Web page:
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ContinuousWave: Whaler Repairs/Mods
Another painting topic
|Author||Topic: Another painting topic|
posted 10-10-2002 11:02 AM ET (US)
Been looking at painting my 13'. I've been going back and forth paint - re-gelcoat, paint...etc.
Many have mentioned alwgrip, imron, interlux, etc. I look at all and they all say above waterline only. The only thing I can find below waterline is antifouling. I don't want anti-fouling as my boat never stays in the water for more than 3 days (fresh water), 1 day in salt water. My boat currently has bottom paint and I cant wait to take it off (most has come off on it's own anyway).
What type of paint can I use on the bottom of my hull that will hold up to being trailered and not having to be repainted every 4-5 years.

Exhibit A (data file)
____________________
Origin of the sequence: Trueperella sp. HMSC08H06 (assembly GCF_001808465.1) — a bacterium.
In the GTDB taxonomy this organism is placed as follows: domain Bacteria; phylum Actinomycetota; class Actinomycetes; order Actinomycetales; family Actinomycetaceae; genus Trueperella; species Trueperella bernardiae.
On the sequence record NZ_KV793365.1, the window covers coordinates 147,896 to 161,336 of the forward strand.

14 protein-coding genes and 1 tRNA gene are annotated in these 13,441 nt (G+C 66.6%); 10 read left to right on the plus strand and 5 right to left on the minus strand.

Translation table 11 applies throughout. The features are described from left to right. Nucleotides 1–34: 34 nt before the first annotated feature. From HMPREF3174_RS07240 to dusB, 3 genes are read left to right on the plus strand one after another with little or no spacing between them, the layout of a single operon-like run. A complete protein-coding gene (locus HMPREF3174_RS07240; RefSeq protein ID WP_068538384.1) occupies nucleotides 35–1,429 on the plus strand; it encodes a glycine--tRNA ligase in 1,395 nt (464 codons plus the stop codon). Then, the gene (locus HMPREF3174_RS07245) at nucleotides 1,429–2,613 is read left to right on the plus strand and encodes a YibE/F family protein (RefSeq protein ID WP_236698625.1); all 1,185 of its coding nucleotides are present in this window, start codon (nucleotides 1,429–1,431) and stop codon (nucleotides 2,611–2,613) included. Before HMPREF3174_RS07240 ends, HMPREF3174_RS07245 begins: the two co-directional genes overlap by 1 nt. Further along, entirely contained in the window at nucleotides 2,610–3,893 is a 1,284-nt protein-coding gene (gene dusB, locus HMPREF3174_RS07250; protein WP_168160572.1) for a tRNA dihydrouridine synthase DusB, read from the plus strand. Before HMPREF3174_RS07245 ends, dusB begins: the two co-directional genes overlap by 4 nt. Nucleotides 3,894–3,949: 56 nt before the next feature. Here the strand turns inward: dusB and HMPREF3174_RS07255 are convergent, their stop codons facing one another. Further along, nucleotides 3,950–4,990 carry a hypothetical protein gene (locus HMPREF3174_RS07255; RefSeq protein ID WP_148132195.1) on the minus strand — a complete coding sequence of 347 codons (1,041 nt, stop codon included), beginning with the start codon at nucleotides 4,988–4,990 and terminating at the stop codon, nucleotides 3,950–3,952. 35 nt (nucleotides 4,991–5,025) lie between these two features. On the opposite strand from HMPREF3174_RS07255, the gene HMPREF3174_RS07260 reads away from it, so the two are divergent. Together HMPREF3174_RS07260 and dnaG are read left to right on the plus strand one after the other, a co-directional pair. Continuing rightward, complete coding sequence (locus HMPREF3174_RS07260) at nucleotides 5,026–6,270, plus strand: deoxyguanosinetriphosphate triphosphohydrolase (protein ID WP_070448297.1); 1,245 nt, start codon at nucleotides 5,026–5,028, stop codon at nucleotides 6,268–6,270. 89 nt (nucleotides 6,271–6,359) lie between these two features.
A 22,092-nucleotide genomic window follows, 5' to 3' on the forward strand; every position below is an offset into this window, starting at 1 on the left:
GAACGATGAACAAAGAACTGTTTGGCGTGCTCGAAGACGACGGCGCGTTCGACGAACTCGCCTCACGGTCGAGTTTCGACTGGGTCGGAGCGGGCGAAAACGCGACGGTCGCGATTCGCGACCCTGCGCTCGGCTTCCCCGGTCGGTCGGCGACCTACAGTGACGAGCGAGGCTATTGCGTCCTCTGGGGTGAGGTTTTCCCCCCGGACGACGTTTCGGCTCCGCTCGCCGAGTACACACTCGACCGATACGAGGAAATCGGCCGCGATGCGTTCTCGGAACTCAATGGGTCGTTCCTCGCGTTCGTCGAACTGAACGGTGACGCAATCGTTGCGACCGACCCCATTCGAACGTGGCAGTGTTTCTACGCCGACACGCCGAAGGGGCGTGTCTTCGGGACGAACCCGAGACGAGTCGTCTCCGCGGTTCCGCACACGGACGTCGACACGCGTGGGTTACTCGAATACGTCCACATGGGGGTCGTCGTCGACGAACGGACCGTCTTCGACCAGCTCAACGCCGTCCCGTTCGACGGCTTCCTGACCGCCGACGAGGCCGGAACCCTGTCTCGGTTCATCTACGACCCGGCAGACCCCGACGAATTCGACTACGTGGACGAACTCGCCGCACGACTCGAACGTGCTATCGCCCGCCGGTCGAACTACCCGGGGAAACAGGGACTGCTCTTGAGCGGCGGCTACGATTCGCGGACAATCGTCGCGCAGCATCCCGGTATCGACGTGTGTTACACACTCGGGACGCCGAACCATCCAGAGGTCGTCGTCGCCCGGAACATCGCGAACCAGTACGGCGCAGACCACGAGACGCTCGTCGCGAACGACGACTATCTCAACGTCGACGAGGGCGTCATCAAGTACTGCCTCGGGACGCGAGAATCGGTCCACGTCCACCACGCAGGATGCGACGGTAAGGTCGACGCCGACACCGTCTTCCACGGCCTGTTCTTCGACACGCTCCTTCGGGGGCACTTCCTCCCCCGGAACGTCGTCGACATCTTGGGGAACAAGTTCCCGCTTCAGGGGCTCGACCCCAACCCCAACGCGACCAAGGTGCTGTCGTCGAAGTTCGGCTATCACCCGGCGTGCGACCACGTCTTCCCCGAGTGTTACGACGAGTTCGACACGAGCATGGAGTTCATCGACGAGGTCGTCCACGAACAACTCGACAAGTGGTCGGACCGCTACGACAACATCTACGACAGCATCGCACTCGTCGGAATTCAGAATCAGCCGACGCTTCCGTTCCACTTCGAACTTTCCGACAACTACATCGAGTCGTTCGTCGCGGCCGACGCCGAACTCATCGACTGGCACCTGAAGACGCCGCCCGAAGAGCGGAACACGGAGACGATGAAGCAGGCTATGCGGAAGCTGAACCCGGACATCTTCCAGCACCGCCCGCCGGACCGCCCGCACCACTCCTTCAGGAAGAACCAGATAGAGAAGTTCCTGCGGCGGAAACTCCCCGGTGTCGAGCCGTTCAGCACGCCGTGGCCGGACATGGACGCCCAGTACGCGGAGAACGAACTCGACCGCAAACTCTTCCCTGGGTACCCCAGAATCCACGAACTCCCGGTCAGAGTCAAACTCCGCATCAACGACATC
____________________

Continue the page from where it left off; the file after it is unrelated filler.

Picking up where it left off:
I know this has been covered before, but can't seem to find any definite answers.
posted 10-10-2002 11:58 AM ET (US)
Like you, I considered painting my 1968 13' whaler. When I saw what it was going to cost for Awlgrip (2 part primers, reducers, 2 part White, 2 part Blue, etc. check out www.pyacht.com for prices) and I quickly changed my mind on painting.
I am glad I did. If your hull is just heavily oxidized with a few fiberglass and gelcoat repairs you can bring it back.
The teal blue interior of my whaler was almost white, it was so oxidized. But I have tried what was recommended in the above thread and it has worked great. I have not even gotten to the Collinite boat wax step yet and it looks like new. I can hardly believe it! The original gelcoat color is great and it is hard to match either by Spectrum (was a bit too dark on mine, but for small spot repairs - OK) or by painting. It does take some work but at least try a 2' x 2' section and see for yourself. In my opinion I would try to avoid painting. It is very expensive too and if nicked or damaged, it is not as easy to restore as gelcoat.
posted 10-10-2002 01:49 PM ET (US)